Overweight (25-29.9 kg/m2133 (39) 221 (33) 128 (40) 210 (33) 
    Obese (≥ 30 kg/m225 (7) 52 (8) 24 (8) 52 (8) 
Smoking     
    Never smoker 159 (47) 308 (47) 148 (46) 294 (47) 
    Past smoker 138 (41) 281 (43) 129 (40) 265 (42) 
    Current smoker 43 (13) 70 (11) 42 (13) 67 (11) 
Histologic subtype     
    DLBCL 66 (19)  59 (19)  
    CLL/SLL 79 (23)  71 (22)  
    FL 54 (16)  52 (16)  
    Other/unknown 141 (41)  137 (43)  

Body mass index was missing for 1 control; smoking history was missing for 3 controls.

DLBCL indicates diffuse large B-cell lymphoma; CLL/SLL, chronic lymphocytic leukemia/small lymphocytic lymphoma; and FL, follicular lymphoma.

On the basis of the conditional logistic regression analyses, no association was observed between EBV serostatus, elevated EBV antibody titers, or an EBNA-1/EBNA-2 ratio ≤ 1.0 and risk of all NHL. In simple models that adjusted for the matching factors only, RRs ranged from 0.97 (95% CI, 0.66-1.42) for anti-EA to 1.27 (95% CI, 0.84-1.93) for anti-VCA and were thus not consistent with strong positive associations with NHL risk (Table 2). Height, body mass index, smoking history, and polychlorinated biphenyl concentration did not appear to be important confounders of the observed associations in multivariable models (data not shown).

Table 2

Association of EBV serostatus and category of EBV antibody titer with risk of all NHL

ExposureCases, nControls, nSimple RR (95% CI)*
EBV serostatus    
    Positive 319 629 Ref 
    Negative 21 33 1.22 (0.71-2.12) 
Anti–EBNA-1, titer    
    < 320 252 505 Ref 
    ≥ 320 67 124 1.07 (0.76-1.52) 
Anti–EBNA-2, titer    
    < 80 256 512 Ref 
    ≥ 80 63 117 1.06 (0.74-1.52) 
Anti-VCA, titer    
    < 10 240 275 553 Ref 
    ≥ 10 240 44 76 1.27 (0.84-1.93) 
Anti-EA, titer    
    < 640 268 525 Ref 
    ≥ 640 51 104 0.97 (0.66-1.42) 
EBNA-1/EBNA-2 ratio    
    > 1.0 210 424 Ref 
    ≤ 1.0 109 205 1.07 (0.79-1.44) 
ExposureCases, nControls, nSimple RR (95% CI)*
EBV serostatus    
    Positive 319 629 Ref 
    Negative 21 33 1.22 (0.71-2.12) 
Anti–EBNA-1, titer    
    < 320 252 505 Ref 
    ≥ 320 67 124 1.07 (0.76-1.52) 
Anti–EBNA-2, titer    
    < 80 256 512 Ref 
    ≥ 80 63 117 1.06 (0.74-1.52) 
Anti-VCA, titer    
    < 10 240 275 553 Ref 
    ≥ 10 240 44 76 1.27 (0.84-1.93) 
Anti-EA, titer    
    < 640 268 525 Ref 
    ≥ 640 51 104 0.97 (0.66-1.42) 
EBNA-1/EBNA-2 ratio    
    > 1.0 210 424 Ref 
    ≤ 1.0 109 205 1.07 (0.79-1.44) 

EBV indicates Epstein-Barr virus; NHL, non-Hodgkin lymphoma; EBNA, Epstein-Barr nuclear antigen; VCA, viral capsid antigen; EA, early antigen; RR, rate ratio; and CI, confidence interval.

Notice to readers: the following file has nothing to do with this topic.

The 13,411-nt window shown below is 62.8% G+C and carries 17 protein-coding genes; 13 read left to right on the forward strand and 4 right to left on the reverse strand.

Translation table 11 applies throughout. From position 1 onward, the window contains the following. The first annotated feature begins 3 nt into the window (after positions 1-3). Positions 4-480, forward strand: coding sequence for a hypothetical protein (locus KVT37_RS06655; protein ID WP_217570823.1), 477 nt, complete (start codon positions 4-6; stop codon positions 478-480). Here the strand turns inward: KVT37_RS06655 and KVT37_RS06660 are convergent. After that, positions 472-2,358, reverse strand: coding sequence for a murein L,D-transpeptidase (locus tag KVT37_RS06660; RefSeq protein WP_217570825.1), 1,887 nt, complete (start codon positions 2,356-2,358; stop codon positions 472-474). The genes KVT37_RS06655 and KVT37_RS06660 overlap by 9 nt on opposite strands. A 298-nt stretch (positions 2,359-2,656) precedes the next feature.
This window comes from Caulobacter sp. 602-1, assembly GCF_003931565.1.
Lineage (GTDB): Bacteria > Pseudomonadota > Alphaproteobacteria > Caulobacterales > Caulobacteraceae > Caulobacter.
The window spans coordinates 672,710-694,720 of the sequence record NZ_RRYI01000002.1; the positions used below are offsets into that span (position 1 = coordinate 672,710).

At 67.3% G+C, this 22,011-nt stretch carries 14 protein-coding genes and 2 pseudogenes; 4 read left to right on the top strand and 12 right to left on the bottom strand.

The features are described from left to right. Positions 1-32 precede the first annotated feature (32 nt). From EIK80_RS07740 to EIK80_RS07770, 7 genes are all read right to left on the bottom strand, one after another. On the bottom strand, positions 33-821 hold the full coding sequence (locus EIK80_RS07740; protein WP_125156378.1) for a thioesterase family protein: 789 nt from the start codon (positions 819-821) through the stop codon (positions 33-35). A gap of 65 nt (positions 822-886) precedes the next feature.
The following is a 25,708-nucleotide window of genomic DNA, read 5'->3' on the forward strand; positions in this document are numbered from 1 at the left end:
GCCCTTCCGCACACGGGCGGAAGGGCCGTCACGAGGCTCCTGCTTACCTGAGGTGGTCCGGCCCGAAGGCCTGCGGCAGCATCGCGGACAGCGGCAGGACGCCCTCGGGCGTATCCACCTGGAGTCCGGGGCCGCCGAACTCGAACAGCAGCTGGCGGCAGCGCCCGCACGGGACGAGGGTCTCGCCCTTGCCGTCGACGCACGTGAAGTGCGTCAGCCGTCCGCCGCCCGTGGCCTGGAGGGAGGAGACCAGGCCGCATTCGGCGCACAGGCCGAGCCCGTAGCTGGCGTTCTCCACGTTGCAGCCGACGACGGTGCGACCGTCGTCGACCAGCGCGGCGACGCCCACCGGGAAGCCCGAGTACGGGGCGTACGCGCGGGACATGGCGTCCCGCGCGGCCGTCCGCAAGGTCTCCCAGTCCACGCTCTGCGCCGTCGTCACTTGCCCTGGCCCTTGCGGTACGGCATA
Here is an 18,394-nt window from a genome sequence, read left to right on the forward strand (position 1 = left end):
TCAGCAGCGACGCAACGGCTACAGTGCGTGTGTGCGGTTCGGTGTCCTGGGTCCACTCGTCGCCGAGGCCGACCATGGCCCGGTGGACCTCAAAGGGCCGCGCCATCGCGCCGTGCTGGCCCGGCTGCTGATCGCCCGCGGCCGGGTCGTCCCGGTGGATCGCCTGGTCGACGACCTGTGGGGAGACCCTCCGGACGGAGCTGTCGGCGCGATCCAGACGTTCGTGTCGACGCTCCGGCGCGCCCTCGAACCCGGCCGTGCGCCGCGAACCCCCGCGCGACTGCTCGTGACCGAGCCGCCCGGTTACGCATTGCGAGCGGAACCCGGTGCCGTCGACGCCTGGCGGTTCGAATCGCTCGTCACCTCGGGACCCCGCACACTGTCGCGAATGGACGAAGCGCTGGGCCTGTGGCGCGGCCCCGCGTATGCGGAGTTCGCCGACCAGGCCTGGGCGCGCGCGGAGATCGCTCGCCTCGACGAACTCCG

*

Conditional logistic regression models adjusting for the matching factors (sex/study, age, race, month and year of blood draw, fasting status).

Among EBV-seropositive subjects only.

Effect estimates for elevated antibody titers against EBNA-2 and EA and a low EBNA-1/EBNA-2 ratio were similar for men and women when computed separately by sex (all P values for interaction > .45). We observed a suggestive positive association of NHL risk with elevated anti–EBNA-1 among women only: the multivariable RR was 1.61 (95% CI, 0.92-2.83) for women and 0.78 (95% CI, 0.49-1.25) for men (P for interaction = .047). In contrast, elevated anti-VCA titers were associated with a nonsignificant 50% increase in NHL risk among men with no apparent risk in women (multivariable RR in men: 1.50; 95% CI, 0.80-2.81; RR in women: 0.88; 95% CI, 0.48-1.61; P for interaction = .16). Sensi-tivity analyses excluding the assay batch with poor reproduci-bility in the QC samples did not materially change the findings (data not shown).

In analyses stratified by time to diagnosis, no clear difference was observed between earlier (ie, < 5 years) and later NHL in the risk association with pattern of EBV antibody response (Table 3). In general, elevated EBV antibody titers were not associated with risk of NHL in either time period. In the early time period, there was a suggestion of a nonsignificantly increased risk of NHL associated with an EBNA-1/EBNA-2 ratio ≤ 1.0 (RR, 1.54; 95% CI, 0.85-2.79), whereas no association was observed in the later time period (RR, 0.95; 95% CI, 0.68-1.34). There was no evidence of statistical interaction by time period for any EBV antibody variable considered (all P values for interaction > .20). EBV seronegativity was not associated with risk of NHL diagnosed ≥ 5 years after blood draw. The apparently strong and statistically significant increase in risk of an earlier NHL diagnosis in EBV-seronegative persons was based on very small numbers and warrants cautious interpretation. Of note, there was no evidence of statistical interaction of EBV serostatus with follow-up time (P = .38; Table 3). We also found no evidence of effect modification by age at diagnosis (data not shown).

Table 3

Association of EBV serostatus and category of EBV antibody titer with risk of all NHL, stratified by time to diagnosis

ExposureFollow-up < 5 y
Follow-up ≥ 5 y
P for interaction
Cases, nControls, nRR* (95% CI)Cases, nControls, nRR* (95% CI)
EBV serostatus       .38 
    Positive 71 156 Ref 248 473 Ref  
    Negative 11 4.39 (1.37-14.09) 10 28 0.63 (0.30-1.34)  
Anti–EBNA-1, titer       .22 
    < 320 62 130 Ref 190 375 Ref  
    ≥ 320 26 0.76 (0.32-1.79) 58 98 1.16 (0.80-1.69)  
Anti–EBNA-2, titer       .33 
    < 80 60 129 Ref 196 383 Ref  
    ≥ 80 11 27 0.87 (0.38-2.00) 52 90 1.11 (0.76-1.64)  
Anti-VCA, titer       .94 
    < 10 240 58 135 Ref 217 418 Ref  
    ≥ 10 240 13 21 1.36 (0.62-2.99) 31 55 1.10 (0.68-1.78)  
Anti-EA, titer       .88 
    < 640 56 125 Ref 212 400 Ref